A protective order was approved last month in a case which tied a Halifax County Sheriff’s Office traffic stop to a reputed Rocky Mount gang leader.
The protective order concerning discovery in the case of Tyrone “Ty Nitty” Foreman was approved by United States District Judge James C. Dever III last month and was based on threats against witnesses and law enforcement, court records show.
The two men awaiting arraignment and sentencing in the case were the ones stopped by the Halifax County Sheriff’s Office last year and were charged federally in July.
The attorney representing Foreman today filed a motion seeking a continuance to his client’s arraignment based on technical issues related to the receipt of discovery materials and because the government has not yet provided a plea offer.
The motion submitted today, which has not yet been granted by Dever, seeks to move proceedings for Foreman to the December term of court.
The government said in the motion it was requesting the protective order to restrict the duplication and distribution of discovery materials in Foreman’s case.
Foreman has waived his detention hearing after the government’s witness testified to evidence in the case, according to the motion filed by Assistant United States Attorney John Koester.
The testimony included “information that the defendant recently threatened a related defendant while in custody in this district.”
In that process a federal magistrate judge found no condition or combination of conditions that warrant pretrial release for Foreman.
“The government has gathered evidence from cooperating defendants and confidential sources of information, to which revealing the identity of those individuals could put their safety at significant risk,” the motion said. “The defendant’s actions since his time in custody further emphasize the need to protect those who may provide statements against the defendant. Additionally, as a part of the investigation, the government learned of attempts by the defendant and members of the defendant’s conspiracy to intimidate witnesses, conspire to kill law enforcement officials, and threaten prosecutors.”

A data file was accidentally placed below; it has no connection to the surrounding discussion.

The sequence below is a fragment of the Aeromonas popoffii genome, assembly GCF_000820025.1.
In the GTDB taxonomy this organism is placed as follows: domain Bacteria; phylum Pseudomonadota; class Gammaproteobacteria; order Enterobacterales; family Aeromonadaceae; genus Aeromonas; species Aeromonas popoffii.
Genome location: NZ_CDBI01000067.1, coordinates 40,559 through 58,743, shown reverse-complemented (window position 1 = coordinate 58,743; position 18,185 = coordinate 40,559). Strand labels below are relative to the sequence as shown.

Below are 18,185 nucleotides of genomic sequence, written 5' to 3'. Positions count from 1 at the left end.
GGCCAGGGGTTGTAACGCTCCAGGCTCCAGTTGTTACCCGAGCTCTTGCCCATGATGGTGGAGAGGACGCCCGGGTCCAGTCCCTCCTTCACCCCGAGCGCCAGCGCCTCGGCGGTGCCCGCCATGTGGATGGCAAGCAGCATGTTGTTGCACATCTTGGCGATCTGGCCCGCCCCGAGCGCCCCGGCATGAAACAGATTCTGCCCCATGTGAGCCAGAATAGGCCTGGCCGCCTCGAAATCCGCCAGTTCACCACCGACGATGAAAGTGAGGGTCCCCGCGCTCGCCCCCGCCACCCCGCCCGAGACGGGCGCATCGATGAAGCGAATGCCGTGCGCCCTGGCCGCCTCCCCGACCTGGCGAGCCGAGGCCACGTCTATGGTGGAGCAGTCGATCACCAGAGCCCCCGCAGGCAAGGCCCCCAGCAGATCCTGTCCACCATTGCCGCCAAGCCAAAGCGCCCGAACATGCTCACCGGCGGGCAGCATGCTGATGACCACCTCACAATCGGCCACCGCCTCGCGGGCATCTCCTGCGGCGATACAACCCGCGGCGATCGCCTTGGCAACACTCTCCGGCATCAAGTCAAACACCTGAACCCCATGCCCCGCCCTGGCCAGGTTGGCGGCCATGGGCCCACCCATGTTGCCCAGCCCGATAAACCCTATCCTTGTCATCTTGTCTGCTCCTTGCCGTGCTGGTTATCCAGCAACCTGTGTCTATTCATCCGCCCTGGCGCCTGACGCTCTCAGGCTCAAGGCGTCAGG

The government has redacted the discovery to the best of its ability, however, due to the specific nature of the information included, the identity of those involved would likely be determined, the motion says. “In recent cases, defendants have circulated these documents in an attempt to threaten, intimidate, or cause harm to those who are referenced. The government has an interest in protecting the sources of information in this investigation.”
Foreman’s attorney had no objection to the motion.
Foreman is the reputed leader of a United Blood Nation set operating a heroin and fentanyl distribution ring in Nash and Edgecombe counties.
A Halifax County Sheriff’s Office stop for speeding was part of that investigation which led to a federal indictment charging Foreman, two other Rocky Mount residents and a Wendell woman with various narcotics and fraud-related counts, according to a criminal complaint on the matter.
Yacine Rahmani and Bryan Walter Riccaldo were stopped last year by the Halifax County Sheriff’s Office on a return trip to New York after reportedly supplying Foreman with heroin in Rocky Mount, according to a criminal complaint filed in Foreman’s case.
Rahmani is scheduled for sentencing in November after pleading guilty to two counts charged against him while Bryan Walter Riccaldo has an arraignment set the same month.
The investigation which ties Riccaldo and Rahmani to Foreman was conducted over the past three years and links Foreman to importing and distributing various narcotics and several gang related shootings in Rocky Mount.
The indictment charging Foreman and Vernisha Marie Suggs, 34, of Rocky Mount, with narcotics-related violations also alleges Foreman and two others conspired to commit wire and mail fraud related to federal unemployment benefits created in response to the COVID-19 pandemic.
According to the indictment, Foreman, Undia Fenne Sharpe, 39, of Rocky Mount, and Minnie Marie Edwards, 36, of Wendell, fraudulently filed claims using the information of individuals incarcerated in federal and state prisons.
After filing the fraudulent claims, the co-conspirators distributed the unemployment benefits amongst themselves and other co-conspirators.